Fear and Motels in Las Vegas: Segregation and Celebrity on the Strip

Las Vegas in the 1950s. Photo Credit: ctmoraga via Compfight cc

In the 1950s white consumers began to widely embrace black music, meaning black records and performances became big business. The highest selling albums in 1956, for example, were by Elvis Presley, a white proponent of the African American music known as rock ‘n’ roll, and Harry Belafonte, with his black folk album Calypso. The top black artists could earn between $25,000 and $50,000 per week in a residency at one of the big Vegas hotels. ‘Residency’ is a perhaps a misnomer, however: black entertainers were frequently banned from staying in the hotels they performed at. Las Vegas was so strict in its segregation policies that it was known as the “Mississippi of the West.”[1] It was, after all, a town built on tourism and to allow blacks in was to affront white tourists from strictly segregated regions. This post looks at the ways that three well-known black entertainers challenged the segregation policies of big hotel casinos in 1950s Las Vegas.  Harry Belafonte, Lena Horne and Nat King Cole each won the right for themselves and their musicians to become guests of the establishments. At the same time, the post asks whether the triumphs of these celebrities can be regarded as true civil rights victories, or whether they are simply indicators of individual star status.

Sands Hotel. Photo Credit: Maria*PA via Compfight cc

Significant to the context of segregation in Las Vegas is that hotels on the Strip were often mob-owned businesses. Mobster Bugsy Siegel set the pace by building the extravagant Flamingo Hotel in 1946, the first of the grand Las Vegas casino-hotels, with mafia funds. Shortly afterwards the mob flocked to the Strip for a piece of the industry.[2] That many hotels were owned by organised crime bosses may have made black performers think twice about protesting Jim Crow policies for fear of violent repercussions.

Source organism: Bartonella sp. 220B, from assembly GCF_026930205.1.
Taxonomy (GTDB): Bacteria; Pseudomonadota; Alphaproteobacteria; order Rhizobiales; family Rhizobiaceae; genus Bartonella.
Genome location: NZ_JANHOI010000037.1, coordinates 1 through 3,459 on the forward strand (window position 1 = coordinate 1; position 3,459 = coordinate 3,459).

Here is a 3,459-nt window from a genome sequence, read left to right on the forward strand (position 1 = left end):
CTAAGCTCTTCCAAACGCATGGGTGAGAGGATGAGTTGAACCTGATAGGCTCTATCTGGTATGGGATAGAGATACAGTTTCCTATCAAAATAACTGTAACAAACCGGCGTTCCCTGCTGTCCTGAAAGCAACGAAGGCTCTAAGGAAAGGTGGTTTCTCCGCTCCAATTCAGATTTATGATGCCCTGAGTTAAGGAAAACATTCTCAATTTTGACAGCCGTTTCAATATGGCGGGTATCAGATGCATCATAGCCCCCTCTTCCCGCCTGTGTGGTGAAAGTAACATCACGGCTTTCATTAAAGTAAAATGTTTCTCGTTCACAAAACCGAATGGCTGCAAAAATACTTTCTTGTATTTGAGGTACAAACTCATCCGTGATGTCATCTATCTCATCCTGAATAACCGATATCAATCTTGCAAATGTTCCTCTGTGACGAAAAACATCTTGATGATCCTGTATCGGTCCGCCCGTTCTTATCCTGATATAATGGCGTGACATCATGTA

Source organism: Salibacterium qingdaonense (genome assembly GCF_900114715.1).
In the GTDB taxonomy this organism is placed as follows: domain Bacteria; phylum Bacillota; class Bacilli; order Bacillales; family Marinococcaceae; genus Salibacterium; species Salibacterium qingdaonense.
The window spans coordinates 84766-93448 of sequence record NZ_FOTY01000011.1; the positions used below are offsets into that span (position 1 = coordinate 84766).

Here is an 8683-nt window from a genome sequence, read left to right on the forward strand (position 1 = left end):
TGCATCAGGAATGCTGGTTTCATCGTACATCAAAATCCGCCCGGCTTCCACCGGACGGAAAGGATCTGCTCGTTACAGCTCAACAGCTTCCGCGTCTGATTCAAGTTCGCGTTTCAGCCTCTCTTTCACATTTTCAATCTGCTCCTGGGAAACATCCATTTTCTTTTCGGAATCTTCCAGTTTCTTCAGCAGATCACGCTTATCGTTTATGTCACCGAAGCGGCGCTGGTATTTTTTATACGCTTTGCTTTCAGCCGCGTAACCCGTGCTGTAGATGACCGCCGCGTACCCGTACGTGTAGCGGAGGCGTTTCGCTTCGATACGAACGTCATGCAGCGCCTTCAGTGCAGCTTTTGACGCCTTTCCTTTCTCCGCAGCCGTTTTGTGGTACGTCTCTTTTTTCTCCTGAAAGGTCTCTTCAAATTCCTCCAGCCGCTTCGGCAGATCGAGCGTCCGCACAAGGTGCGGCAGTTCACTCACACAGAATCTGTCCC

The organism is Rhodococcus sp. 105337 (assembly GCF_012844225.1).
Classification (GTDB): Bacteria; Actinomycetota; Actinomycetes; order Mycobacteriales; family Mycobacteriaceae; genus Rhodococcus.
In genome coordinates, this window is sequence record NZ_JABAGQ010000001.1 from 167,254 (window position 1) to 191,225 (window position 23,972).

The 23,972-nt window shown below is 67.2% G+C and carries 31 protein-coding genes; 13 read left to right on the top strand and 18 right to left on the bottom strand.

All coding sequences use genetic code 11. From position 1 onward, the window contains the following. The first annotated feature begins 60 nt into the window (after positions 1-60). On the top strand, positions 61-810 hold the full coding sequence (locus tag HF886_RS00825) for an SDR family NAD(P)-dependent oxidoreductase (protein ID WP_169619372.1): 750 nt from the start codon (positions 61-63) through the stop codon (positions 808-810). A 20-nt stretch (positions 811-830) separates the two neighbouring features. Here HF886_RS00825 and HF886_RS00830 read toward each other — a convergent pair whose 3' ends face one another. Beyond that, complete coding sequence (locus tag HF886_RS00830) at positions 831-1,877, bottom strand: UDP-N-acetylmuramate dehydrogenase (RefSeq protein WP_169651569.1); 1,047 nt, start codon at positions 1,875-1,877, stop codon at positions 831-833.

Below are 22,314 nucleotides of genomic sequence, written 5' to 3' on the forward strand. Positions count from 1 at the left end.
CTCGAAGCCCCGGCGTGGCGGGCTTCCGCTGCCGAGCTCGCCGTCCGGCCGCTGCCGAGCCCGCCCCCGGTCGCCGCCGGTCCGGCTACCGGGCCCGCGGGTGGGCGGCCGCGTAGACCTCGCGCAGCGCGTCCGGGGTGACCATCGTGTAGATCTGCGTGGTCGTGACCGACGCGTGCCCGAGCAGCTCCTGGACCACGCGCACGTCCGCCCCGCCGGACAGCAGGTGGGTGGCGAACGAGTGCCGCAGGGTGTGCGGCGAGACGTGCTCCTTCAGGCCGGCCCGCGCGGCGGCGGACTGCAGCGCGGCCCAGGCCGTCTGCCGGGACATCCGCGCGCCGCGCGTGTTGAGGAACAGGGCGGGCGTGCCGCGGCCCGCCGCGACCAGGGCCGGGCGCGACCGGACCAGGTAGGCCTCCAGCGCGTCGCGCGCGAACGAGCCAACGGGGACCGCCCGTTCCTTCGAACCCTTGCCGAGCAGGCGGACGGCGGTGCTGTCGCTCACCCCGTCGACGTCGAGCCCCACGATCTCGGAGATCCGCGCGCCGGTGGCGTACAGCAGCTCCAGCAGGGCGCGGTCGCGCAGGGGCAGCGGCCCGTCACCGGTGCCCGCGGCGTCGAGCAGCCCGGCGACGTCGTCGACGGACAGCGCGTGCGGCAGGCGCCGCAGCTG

Harry Belafonte in the 1950s. Source: Wikipedia.

For example, Harry Belafonte recalls his first Las Vegas engagement in 1952 at the Thunderbird. Forbidden to stay at the hotel, Belafonte was told to leave by the back door and stay in a black motel room that smelt of dog urine (singer Pearl Bailey’s dog had been staying there previously). When he attempted to cancel or buy out the contract, he was told the only way he could leave Vegas without fulfilling his obligations was “in a box.” Belafonte managed to turn the situation around and was welcomed back to the hotel to stay, although this was through a family mob connection he had back in New York.[3]

In his autobiography, My Song, Belafonte compares his attitude toward the policies to that of another black performer in Vegas at that time: Sammy Davis Jr. Part of the famous ‘Rat Pack,’ Davis Jr. hung around hotel suites with Frank Sinatra and Dean Martin while in town performing his song and dance routines at the Frontier. Belafonte reflects that he did not fit in with the Pack, perhaps being too serious or proud, but observed that Davis Jr. “oozed deference and accommodation” in the way he clowned about for the others’ entertainment. Despite being paid more than Belafonte, Davis Jr. did not even have a suite of his own, having agreed to stay in a black motel at the edge of town. The hotel management also barred him from the casino and restaurants, and Davis Jr. respectfully complied.

Belafonte, in contrast, took revenge on the Thunderbird by plunging into their swimming pool, the first black person to do so. His swim was a bold move in consideration of the prevailing stigma around African Americans being “unclean”; in 1953 the Hotel Last Frontier drained their pool when actress Dorothy Dandridge dared to dip her foot in.[4] Belafonte’s refusal to accept the discriminatory hotel policies foreshadows the intensity with which he later became involved in the Civil Rights Movement during the late 1950s and early 1960s. Though Belafonte describes the incident as a personal affront, his later Civil Rights work shows clearly that he was not a man who wanted to be an exception to the rules, but used his influence and wealth to further the civil rights cause.